Foster parents are pleading with state lawmakers to help them get help for the emotionally-battered children they take in.
A proposed bill would help kids who've faced abuse, like the recent situation in Mesa a few weeks ago where a 3-year-old was found duct-taped in a closet.
Experts said then that little girl will face a long, tough road ahead.
Brahm Resnik went to the Capitol to explore the backlogged bureaucracy that's hurting foster kids and their families right now, and to speak with three foster mothers who decided to come up with their own solution they call Jacob's law.
Anika Robinson, Angela Teachout and Susan Woodruff all know what it's like to wait forever for care for abused children.
Many of us were shocked to hear about the 3-year-old Mesa girl found duct-taped in a garbage bag in a closet, sitting in her own feces.
"I've had a case like that where a child was abused," Robinson, a foster and adoptive mother, said. She feared what might happen next.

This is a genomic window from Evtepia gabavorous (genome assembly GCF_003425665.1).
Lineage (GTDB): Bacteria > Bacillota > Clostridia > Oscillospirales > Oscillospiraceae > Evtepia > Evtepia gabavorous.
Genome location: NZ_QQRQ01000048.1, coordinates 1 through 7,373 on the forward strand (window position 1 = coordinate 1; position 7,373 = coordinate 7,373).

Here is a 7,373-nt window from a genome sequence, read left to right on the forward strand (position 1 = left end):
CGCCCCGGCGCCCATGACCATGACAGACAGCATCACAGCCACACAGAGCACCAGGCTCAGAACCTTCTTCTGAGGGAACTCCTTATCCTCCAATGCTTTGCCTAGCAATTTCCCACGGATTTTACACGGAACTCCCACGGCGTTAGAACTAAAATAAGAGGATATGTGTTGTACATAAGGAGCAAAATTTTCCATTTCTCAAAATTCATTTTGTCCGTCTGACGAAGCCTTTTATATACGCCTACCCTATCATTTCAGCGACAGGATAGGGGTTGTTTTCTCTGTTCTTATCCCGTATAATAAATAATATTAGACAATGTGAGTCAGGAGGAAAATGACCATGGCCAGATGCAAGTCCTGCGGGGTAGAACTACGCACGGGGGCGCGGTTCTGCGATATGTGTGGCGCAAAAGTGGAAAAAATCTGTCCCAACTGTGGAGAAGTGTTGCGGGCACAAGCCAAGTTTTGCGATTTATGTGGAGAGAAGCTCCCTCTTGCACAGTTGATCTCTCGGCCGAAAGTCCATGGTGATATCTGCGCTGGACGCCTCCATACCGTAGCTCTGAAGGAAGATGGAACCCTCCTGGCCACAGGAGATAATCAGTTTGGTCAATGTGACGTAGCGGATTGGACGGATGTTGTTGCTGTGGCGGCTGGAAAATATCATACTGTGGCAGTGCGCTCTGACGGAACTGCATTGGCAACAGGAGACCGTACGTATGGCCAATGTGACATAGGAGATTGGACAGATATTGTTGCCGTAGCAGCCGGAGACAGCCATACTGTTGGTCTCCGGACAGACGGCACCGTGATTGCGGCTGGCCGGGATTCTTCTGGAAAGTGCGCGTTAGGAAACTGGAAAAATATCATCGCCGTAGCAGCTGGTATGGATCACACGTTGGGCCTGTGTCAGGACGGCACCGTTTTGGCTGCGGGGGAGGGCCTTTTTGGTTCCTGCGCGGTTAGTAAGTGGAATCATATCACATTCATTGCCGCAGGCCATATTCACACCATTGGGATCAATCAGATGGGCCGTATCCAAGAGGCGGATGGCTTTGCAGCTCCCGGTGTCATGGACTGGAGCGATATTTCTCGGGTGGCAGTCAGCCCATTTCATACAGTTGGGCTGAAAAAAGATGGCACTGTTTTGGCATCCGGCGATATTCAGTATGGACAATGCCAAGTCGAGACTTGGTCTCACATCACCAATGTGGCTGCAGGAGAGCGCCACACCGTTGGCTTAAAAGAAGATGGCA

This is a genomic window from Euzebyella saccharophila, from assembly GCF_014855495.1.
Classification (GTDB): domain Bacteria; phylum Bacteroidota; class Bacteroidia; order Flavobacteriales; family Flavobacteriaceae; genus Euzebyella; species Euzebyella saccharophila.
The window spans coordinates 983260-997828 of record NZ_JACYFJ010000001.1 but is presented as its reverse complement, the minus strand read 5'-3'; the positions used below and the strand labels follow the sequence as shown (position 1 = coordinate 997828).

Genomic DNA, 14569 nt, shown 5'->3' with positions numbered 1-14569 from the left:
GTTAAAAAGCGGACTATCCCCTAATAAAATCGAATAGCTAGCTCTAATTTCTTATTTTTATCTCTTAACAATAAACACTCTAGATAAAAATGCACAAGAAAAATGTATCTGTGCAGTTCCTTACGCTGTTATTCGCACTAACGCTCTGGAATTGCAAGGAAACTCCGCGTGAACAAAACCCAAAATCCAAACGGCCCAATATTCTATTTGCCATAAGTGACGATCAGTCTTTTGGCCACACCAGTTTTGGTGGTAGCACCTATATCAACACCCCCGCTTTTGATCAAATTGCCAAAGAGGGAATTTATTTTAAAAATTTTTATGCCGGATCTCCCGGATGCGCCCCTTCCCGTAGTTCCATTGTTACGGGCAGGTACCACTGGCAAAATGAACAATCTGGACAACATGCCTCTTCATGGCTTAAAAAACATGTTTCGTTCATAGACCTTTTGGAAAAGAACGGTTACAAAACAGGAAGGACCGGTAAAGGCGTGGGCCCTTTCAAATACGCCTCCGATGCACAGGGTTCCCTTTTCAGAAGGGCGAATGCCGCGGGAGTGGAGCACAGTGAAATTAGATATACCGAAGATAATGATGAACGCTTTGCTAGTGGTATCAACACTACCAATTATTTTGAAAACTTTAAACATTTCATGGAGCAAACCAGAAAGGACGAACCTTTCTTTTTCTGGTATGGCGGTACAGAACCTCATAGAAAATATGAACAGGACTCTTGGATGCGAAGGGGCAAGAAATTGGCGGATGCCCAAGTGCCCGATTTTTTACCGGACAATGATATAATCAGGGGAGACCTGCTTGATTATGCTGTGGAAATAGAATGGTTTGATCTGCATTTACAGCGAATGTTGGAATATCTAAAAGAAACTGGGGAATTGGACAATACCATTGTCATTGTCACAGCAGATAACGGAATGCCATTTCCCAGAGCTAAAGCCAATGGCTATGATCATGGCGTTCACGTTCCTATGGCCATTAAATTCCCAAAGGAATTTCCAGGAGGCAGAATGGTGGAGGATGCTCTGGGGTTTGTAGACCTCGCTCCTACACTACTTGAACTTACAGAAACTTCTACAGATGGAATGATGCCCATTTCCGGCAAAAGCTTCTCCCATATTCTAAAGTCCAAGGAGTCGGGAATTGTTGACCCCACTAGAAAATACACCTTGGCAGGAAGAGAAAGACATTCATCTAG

"My first thought when I heard that was how incredibly sad," she said, "that that child, along with many other children, will have to sit there and wait up to 12 months to receive therapy."
Former foster mom Angela Teachout said the wait is "really difficult. It's not only hard on the child ... who's not receiving services, it's also hard on the whole entire family."
So, Anika, Angela and foster mom Susan Woodruff came up with a solution: Jacob's Law, named for Woodruff's 17-year-old adopted son.
"He has special needs and some severe mental illness due to the 10 years of trauma and abuse that he endured," Woodruff said.
A house committee Monday heard their bill to speed up state-paid behavioral health screening for foster children -- and put deadlines on therapy appointments.
"The way I look at it, it costs us $100 for one therapy appointment, or we can wait eight months when they get to that acute level, and now its costing us $100,000," Robinson said.
Woodruff would eventually pay for a lawyer to fight for Jacob's care.
"After getting a lawyer involved to get him the treatment he needed, he is actually doing better," she said.
Jacob's Law was unanimously approved by the House Children's Affairs committee. The Department of Child Safety plays a key role in getting care for foster kids, but we could not reach anyone there for comment.